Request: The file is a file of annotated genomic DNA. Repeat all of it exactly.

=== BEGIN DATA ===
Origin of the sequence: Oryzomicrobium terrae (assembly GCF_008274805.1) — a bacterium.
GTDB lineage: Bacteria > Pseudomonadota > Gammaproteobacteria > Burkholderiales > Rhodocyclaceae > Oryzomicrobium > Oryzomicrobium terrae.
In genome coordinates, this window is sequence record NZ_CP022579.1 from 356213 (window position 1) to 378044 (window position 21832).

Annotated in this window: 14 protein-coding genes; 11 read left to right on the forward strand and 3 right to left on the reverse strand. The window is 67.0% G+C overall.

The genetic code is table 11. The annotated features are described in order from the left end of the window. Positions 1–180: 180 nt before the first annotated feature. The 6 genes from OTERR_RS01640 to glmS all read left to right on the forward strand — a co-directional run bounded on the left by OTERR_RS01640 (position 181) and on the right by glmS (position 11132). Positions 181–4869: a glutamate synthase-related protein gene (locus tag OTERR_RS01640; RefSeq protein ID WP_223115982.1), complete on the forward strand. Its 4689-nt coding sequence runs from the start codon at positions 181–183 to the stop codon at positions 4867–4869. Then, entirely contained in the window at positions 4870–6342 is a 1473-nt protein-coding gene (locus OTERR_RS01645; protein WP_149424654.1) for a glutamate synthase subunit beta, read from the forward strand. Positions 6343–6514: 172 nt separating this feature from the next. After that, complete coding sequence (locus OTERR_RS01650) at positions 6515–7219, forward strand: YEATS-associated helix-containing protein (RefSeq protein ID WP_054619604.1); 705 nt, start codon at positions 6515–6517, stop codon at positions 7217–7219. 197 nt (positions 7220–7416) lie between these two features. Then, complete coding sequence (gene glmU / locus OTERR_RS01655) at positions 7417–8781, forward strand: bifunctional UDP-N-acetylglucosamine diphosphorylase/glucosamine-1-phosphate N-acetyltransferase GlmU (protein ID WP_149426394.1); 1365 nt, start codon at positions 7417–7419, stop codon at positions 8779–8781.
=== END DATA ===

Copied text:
Origin of the sequence: Oryzomicrobium terrae (assembly GCF_008274805.1) — a bacterium.
GTDB lineage: Bacteria > Pseudomonadota > Gammaproteobacteria > Burkholderiales > Rhodocyclaceae > Oryzomicrobium > Oryzomicrobium terrae.
In genome coordinates, this window is sequence record NZ_CP022579.1 from 356213 (window position 1) to 378044 (window position 21832).

Annotated in this window: 14 protein-coding genes; 11 read left to right on the forward strand and 3 right to left on the reverse strand. The window is 67.0% G+C overall.

The genetic code is table 11. The annotated features are described in order from the left end of the window. Positions 1–180: 180 nt before the first annotated feature. The 6 genes from OTERR_RS01640 to glmS all read left to right on the forward strand — a co-directional run bounded on the left by OTERR_RS01640 (position 181) and on the right by glmS (position 11132). Positions 181–4869: a glutamate synthase-related protein gene (locus tag OTERR_RS01640; RefSeq protein ID WP_223115982.1), complete on the forward strand. Its 4689-nt coding sequence runs from the start codon at positions 181–183 to the stop codon at positions 4867–4869. Then, entirely contained in the window at positions 4870–6342 is a 1473-nt protein-coding gene (locus OTERR_RS01645; protein WP_149424654.1) for a glutamate synthase subunit beta, read from the forward strand. Positions 6343–6514: 172 nt separating this feature from the next. After that, complete coding sequence (locus OTERR_RS01650) at positions 6515–7219, forward strand: YEATS-associated helix-containing protein (RefSeq protein ID WP_054619604.1); 705 nt, start codon at positions 6515–6517, stop codon at positions 7217–7219. 197 nt (positions 7220–7416) lie between these two features. Then, complete coding sequence (gene glmU / locus OTERR_RS01655) at positions 7417–8781, forward strand: bifunctional UDP-N-acetylglucosamine diphosphorylase/glucosamine-1-phosphate N-acetyltransferase GlmU (protein ID WP_149426394.1); 1365 nt, start codon at positions 7417–7419, stop codon at positions 8779–8781.